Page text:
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      Impact Of Peak Oxygen Pulse On Patients With Chronic Obstructive Pulmonary Disease

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          Patients with chronic obstructive pulmonary disease (COPD) are at an increased risk of cardiovascular comorbidities such as pulmonary hypertension or heart failure. Impaired cardiovascular function often has a significant impact on patients with COPD. Oxygen pulse (O 2P) is a surrogate for stroke volume. However, studies regarding O 2P, health-related quality of life (HRQL), and exercise capacity in patients with COPD are lacking. We aimed to confirm the association between O 2P, HRQL, exercise capacity, severe exacerbation of COPD, and other parameters in exercise testing.

          Materials and methods

          This study included 79 patients with COPD who underwent lung function testing, a cardiopulmonary exercise test (CPET), Borg Dyspnea Scale evaluation, completion of the St. George’s Respiratory Questionnaire, and echocardiography. Cardiovascular comorbidities, COPD-related hospitalizations, and emergency room visits were recorded. We compared these parameters between two groups of patients: those with normal peak O 2P and those with impaired peak O 2P. The relationships of peak O 2P with CPET and lung function were analyzed using simple linear regression.


          Patients with normal peak O 2P had higher exercise capacity (peak oxygen uptake and work rate), better HRQL, lower dyspnea score, lower COPD-related hospitalizations, and higher circulatory and ventilator parameters than patients with impaired peak O 2P. According to a simple linear regression analysis, the anaerobic threshold (AT) and forced expiratory volume in one second (FEV1) showed a significant association with peak O 2P, and the Pearson correlation coefficients (Pearson’s r) were 0.756 and 0.461, respectively.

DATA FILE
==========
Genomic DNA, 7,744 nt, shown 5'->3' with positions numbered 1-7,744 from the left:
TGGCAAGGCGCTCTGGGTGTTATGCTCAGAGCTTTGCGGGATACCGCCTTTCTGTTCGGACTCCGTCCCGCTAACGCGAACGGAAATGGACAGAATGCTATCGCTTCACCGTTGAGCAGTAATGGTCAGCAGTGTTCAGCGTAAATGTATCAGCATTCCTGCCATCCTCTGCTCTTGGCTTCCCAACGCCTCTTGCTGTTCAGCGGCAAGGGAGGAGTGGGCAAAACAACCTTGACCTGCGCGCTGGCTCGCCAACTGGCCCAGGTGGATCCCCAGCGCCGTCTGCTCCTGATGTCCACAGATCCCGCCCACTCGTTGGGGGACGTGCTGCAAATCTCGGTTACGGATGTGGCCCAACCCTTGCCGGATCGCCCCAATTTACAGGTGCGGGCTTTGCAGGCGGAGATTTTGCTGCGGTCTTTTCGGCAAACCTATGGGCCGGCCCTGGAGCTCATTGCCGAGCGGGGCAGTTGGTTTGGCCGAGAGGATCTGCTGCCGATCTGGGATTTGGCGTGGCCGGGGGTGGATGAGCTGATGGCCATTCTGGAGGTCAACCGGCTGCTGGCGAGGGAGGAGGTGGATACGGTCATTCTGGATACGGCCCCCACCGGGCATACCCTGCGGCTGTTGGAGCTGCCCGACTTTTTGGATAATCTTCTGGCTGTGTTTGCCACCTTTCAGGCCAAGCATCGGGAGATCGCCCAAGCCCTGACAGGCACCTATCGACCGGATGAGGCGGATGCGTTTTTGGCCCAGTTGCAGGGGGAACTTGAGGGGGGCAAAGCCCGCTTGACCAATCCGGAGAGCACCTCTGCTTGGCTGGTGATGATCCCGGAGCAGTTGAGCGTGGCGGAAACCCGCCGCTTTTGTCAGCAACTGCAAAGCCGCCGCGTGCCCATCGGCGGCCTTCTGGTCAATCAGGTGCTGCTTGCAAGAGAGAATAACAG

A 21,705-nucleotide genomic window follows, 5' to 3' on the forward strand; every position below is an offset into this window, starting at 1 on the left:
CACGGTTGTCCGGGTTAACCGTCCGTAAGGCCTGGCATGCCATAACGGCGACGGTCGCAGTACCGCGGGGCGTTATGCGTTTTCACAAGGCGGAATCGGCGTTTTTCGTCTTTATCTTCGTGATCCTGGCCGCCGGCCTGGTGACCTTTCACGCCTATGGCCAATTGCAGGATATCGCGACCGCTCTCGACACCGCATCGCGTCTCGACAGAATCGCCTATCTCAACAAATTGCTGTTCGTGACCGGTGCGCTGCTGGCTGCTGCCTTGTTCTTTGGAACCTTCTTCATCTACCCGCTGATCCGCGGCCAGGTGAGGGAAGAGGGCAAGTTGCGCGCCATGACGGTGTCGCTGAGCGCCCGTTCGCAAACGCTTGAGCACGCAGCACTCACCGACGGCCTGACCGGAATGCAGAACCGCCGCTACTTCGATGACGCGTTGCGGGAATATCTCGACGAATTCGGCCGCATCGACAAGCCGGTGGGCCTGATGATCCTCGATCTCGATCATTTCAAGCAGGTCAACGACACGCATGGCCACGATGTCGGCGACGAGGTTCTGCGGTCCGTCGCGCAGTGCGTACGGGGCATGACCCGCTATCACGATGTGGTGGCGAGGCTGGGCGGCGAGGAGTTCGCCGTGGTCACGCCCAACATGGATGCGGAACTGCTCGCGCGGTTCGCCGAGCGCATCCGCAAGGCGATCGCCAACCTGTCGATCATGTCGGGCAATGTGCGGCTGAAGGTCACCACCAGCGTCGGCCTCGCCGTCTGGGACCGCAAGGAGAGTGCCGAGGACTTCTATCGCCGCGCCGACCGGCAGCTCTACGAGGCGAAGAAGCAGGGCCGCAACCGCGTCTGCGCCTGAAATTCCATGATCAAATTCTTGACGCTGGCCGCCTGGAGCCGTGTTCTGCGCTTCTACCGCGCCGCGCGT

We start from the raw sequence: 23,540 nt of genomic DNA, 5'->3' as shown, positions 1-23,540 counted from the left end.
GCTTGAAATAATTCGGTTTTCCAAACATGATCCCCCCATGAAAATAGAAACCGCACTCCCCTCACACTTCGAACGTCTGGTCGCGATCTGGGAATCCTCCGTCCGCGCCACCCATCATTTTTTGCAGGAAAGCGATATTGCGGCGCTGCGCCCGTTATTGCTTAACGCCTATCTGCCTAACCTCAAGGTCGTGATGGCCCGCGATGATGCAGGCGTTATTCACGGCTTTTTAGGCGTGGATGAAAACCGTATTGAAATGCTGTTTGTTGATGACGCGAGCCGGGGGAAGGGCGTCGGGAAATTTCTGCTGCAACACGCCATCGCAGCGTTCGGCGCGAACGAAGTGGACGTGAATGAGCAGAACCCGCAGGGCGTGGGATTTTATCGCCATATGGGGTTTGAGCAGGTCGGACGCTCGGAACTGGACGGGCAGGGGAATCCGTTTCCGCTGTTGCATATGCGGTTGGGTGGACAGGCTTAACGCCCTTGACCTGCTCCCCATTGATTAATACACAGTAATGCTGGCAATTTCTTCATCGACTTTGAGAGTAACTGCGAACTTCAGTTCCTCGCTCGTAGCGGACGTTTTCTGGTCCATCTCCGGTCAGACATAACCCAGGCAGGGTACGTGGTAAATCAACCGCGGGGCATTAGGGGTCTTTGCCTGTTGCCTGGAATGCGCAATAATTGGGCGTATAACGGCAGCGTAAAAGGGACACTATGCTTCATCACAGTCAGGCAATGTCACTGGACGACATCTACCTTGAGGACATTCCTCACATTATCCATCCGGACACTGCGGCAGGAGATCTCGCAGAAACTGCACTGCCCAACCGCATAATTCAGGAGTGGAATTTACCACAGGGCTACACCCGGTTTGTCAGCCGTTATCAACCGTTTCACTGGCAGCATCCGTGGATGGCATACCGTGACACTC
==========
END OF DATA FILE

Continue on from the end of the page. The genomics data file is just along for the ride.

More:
Peak O 2P has a significant impact on exercise capacity, HRQL, dyspnea, COPD-related hospitalization, and circulatory and ventilatory functions in patients with COPD. The AT and FEV1 have strong and moderate associations with peak O 2P, respectively. Therefore, peak O 2P is an important indicator of disease severity for patients with COPD.

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          Most cited references 19

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          The pathology of chronic obstructive pulmonary disease.

          The pathogenesis of chronic obstructive pulmonary disease (COPD) is based on the innate and adaptive inflammatory immune response to the inhalation of toxic particles and gases. Although tobacco smoking is the primary cause of this inhalation injury, many other environmental and occupational exposures contribute to the pathology of COPD. The immune inflammatory changes associated with COPD are linked to a tissue-repair and -remodeling process that increases mucus production and causes emphysematous destruction of the gas-exchanging surface of the lung. The common form of emphysema observed in smokers begins in the respiratory bronchioles near the thickened and narrowed small bronchioles that become the major site of obstruction in COPD. The mechanism(s) that allow small airways to thicken in such close proximity to lung tissue undergoing emphysematous destruction remains a puzzle that needs to be solved.
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            Heart failure and chronic obstructive pulmonary disease: the challenges facing physicians and health services.

            Pulmonary disease is common in patients with heart failure, through shared risk factors and pathophysiological mechanisms. Adverse pulmonary vascular remodelling and chronic systemic inflammation characterize both diseases. Concurrent chronic obstructive pulmonary disease presents diagnostic and therapeutic challenges, and is associated with increased morbidity and mortality. The cornerstones of therapy are beta-blockers and beta-agonists, whose pharmacological properties are diametrically opposed. Each disease is implicated in exacerbations of the other condition, greatly increasing hospitalizations and associated health care costs. Such multimorbidity is a key challenge for health-care systems oriented towards the treatment of individual diseases. Early identification and treatment of cardiopulmonary disease may alleviate this burden. However, diagnostic and therapeutic strategies require further validation in patients with both conditions.